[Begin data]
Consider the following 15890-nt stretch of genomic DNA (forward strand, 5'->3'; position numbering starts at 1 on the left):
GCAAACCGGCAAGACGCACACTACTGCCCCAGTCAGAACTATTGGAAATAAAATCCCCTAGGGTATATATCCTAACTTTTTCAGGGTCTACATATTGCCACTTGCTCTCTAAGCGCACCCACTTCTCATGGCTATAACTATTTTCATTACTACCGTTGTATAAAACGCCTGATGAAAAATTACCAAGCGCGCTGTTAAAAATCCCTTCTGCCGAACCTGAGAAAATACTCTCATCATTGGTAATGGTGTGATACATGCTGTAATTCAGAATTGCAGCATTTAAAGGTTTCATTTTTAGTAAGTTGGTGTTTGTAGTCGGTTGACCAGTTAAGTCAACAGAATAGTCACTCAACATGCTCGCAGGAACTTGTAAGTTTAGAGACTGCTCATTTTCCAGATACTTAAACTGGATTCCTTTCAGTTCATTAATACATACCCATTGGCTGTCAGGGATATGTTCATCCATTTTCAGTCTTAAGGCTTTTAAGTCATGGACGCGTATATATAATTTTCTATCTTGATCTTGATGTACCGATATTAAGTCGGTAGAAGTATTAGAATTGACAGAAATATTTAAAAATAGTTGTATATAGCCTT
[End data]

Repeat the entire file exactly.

Consider the following 15890-nt stretch of genomic DNA (forward strand, 5'->3'; position numbering starts at 1 on the left):
GCAAACCGGCAAGACGCACACTACTGCCCCAGTCAGAACTATTGGAAATAAAATCCCCTAGGGTATATATCCTAACTTTTTCAGGGTCTACATATTGCCACTTGCTCTCTAAGCGCACCCACTTCTCATGGCTATAACTATTTTCATTACTACCGTTGTATAAAACGCCTGATGAAAAATTACCAAGCGCGCTGTTAAAAATCCCTTCTGCCGAACCTGAGAAAATACTCTCATCATTGGTAATGGTGTGATACATGCTGTAATTCAGAATTGCAGCATTTAAAGGTTTCATTTTTAGTAAGTTGGTGTTTGTAGTCGGTTGACCAGTTAAGTCAACAGAATAGTCACTCAACATGCTCGCAGGAACTTGTAAGTTTAGAGACTGCTCATTTTCCAGATACTTAAACTGGATTCCTTTCAGTTCATTAATACATACCCATTGGCTGTCAGGGATATGTTCATCCATTTTCAGTCTTAAGGCTTTTAAGTCATGGACGCGTATATATAATTTTCTATCTTGATCTTGATGTACCGATATTAAGTCGGTAGAAGTATTAGAATTGACAGAAATATTTAAAAATAGTTGTATATAGCCTT